A small part of the Philips long wave transmitter with the call-sign 'PEW' was visible on the left

In late 1919, as part of the Telefunken contract, a receiving station was built under the supervision of Dr. Ir. Koomans (of whom we will hear more later) in Sambeek, in the southeast of Holland, about 70km away from Kootwijk.

The completion of the Sambeek receiving station initiated a friendly competition between the Dutch PTT station and the ‘de Meent’ station of the Dutch Indies government.[7] However, as the Sambeek station was gradually improved and modernized, the reception station of ‘de Meent’ could not keep pace and was forced to close. Nevertheless, its necessity had been proven by then. Telegrams received from Dr. de Groot's arc or the 400kW Telefunken alternator (which had been installed by then, and using part of Dr. de Groot's Mountain gorge aerial) were further dispatched by line. In August 1924, the Sambeek station was transferred to Meyendel near The Hague, located much closer to the radio office in Amsterdam and providing easier access, and consequently, closer contacts with the PTT radio laboratory in The Hague.

However, the rapid developments of shortwave and expansion of long wave traffic with European countries made further extension necessary. As a temporary measure in 1926, a receiving station at ‘het Schouw’ (near Amsterdam) was opened, which soon handled most of the transatlantic traffic. This awkward situation continued until the opening of Noordwijk radio (Nora) in 1928 on the North Sea coast, where it remained until 1950, after a new station had been opened at Nederhorst den Berg radio (Nera).

In the period 1927-1930, three long-wave telegraphy valve transmitters were added in the hall of building ‘A’ for traffic with European stations. The aerials of these transmitters were suspended between the masts of the 'PCG' alternator transmitter.

These transmitters were as follows:

- Call sign ‘PEM,’ operating on 2975m, was built by Lorenz in 1927 with a power of 20kW.

- Call sign ‘PER,’ operating on 3350m, was constructed by PTT in 1927 with a power of 20kW.

- Call sign ‘PEW,’ operating on 4637m, was built by Philips in 1930 with a power of 40kW.

Postwar period

After the liberation of Holland in May 1945, many of the Radio Kootwijk buildings were damaged, and all the technical equipment had to be entirely rebuilt. A single 3kW transmitter that had been under construction and nearly completed was hurriedly disassembled in May 1940 and hidden from the Germans during the war. This transmitter was reassembled first, and in October 1945, it was put into operation for traffic to New York. Most of the shortwave transmitters were later found in Germany on a railway track in very bad condition. In 1947, two 40kW transmitters were reconditioned and put into operation again.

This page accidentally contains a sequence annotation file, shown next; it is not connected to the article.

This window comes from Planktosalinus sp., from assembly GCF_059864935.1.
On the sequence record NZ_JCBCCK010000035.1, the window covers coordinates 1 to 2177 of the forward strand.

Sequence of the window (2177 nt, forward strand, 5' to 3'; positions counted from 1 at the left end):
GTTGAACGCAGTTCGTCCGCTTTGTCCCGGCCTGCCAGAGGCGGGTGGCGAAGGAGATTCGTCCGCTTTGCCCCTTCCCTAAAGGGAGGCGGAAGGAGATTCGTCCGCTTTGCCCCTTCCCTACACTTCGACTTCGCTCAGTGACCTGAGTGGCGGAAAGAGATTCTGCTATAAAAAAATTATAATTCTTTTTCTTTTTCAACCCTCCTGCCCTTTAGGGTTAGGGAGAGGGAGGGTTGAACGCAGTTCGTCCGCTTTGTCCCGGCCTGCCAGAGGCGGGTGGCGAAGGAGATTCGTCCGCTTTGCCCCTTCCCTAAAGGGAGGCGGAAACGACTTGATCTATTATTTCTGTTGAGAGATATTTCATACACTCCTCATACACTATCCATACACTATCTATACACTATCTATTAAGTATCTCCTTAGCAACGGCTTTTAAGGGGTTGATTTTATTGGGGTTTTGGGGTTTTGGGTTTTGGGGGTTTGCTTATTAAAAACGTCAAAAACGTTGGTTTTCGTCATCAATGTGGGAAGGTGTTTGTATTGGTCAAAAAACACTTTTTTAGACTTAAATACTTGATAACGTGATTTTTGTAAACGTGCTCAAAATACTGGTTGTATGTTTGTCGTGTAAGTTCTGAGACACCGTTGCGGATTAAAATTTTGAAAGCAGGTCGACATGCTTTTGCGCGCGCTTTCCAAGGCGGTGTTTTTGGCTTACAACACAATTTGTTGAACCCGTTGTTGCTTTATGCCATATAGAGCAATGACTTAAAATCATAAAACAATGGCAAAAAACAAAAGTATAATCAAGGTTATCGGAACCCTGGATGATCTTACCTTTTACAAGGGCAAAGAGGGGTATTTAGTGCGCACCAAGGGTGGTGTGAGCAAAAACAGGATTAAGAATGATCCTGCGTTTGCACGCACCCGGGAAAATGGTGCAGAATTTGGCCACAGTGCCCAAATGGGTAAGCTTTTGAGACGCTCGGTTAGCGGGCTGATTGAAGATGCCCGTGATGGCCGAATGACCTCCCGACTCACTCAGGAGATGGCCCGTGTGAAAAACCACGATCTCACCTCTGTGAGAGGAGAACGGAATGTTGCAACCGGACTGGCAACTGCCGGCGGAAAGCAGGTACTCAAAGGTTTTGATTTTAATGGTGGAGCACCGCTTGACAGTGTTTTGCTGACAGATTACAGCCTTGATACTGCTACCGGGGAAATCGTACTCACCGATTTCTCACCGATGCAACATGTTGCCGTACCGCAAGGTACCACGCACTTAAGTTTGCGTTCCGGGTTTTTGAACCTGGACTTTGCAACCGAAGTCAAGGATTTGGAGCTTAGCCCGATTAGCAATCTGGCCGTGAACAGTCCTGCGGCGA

In 1946, fragments of the demolished masts were used to erect two 200-meter masts that carried the aerials for two long-wave transmitters for European traffic. As the days of long waves were numbered, they were only used until the mid-1950s. Because they were no longer in use, one of the two huge masts was demolished in 1966, and the other in 1980.

During the early post-war years, Kootwijk radio saw a rapid expansion in the number of transmitters, reaching its highest number in the mid-1950s. In 1954, the station had about 53 shortwave transmitters for global communication and two long-wave transmitters for European traffic.

Old meets old

In the 1980s, the pre-war shortwave broadcast transmitter 'PCJ,' which gained fame for its historical worldwide broadcasts in the late 1920s and 1930s, was relocated from Philips in Eindhoven to Kootwijk. It found a worthy but temporary place in the hall of the 'A' building, at the same spot where the 'PCG' alternator transmitter had operated for many years. After the closure of Kootwijk Radio, the 'PCJ' transmitter returned to Eindhoven in 2001 and is now part of the collection of the 'Stichting Philips Historische Producten'.


This final part of the trilogy, 'Mobile Radio/Radio-Paging/Fixed Service Radio in the Netherlands,' provides a small yet fascinating glimpse into the role of the Dutch PTT in the field of radio communication.

In this 30-years-later version, technical details are highlighted, along with other interesting facts, including seemingly minor details that are not commonly known. The main transmitting hall, which dates back to 1923, is now in use as an events location, and it has found a worthy place in Dutch society.

You may wonder what the WftW website has to do with Radio Kootwijk. It served as the location for a small conference held on September 9 and 10, 1998, which aimed to discuss the future writing of a book on agents and SOE communication titled 'Wireless for the Warrior, Volume 4: Clandestine Radio.' The conference took place in one of the offices in Building 'A.' Originally planned in the early 1990s, it was postponed due to the unexpected death of John Brown, the designer of the iconic 'B2' WW2 agents' radio set, and was only held many years later. Rudolf Staritz can be seen as the second person from the left in the accompanying image.

Kootwijk Radio today (2023)

All remaining equipment, including the aerials, were removed from 2001 onwards. KPN Telecom sold the grounds and buildings in 2003 to the Dutch State, after which most of the grounds went to the Dutch State Forest Commission (Staatsbosbeheer). The buildings were transferred in 2009 into the custody of this organisation.

Among the various commercial activities organised on the former Radio Kootwijk grounds, including company events, weddings, dinners, and conferences, concerts held in the 'A' building are very popular.

Wireless for the warrior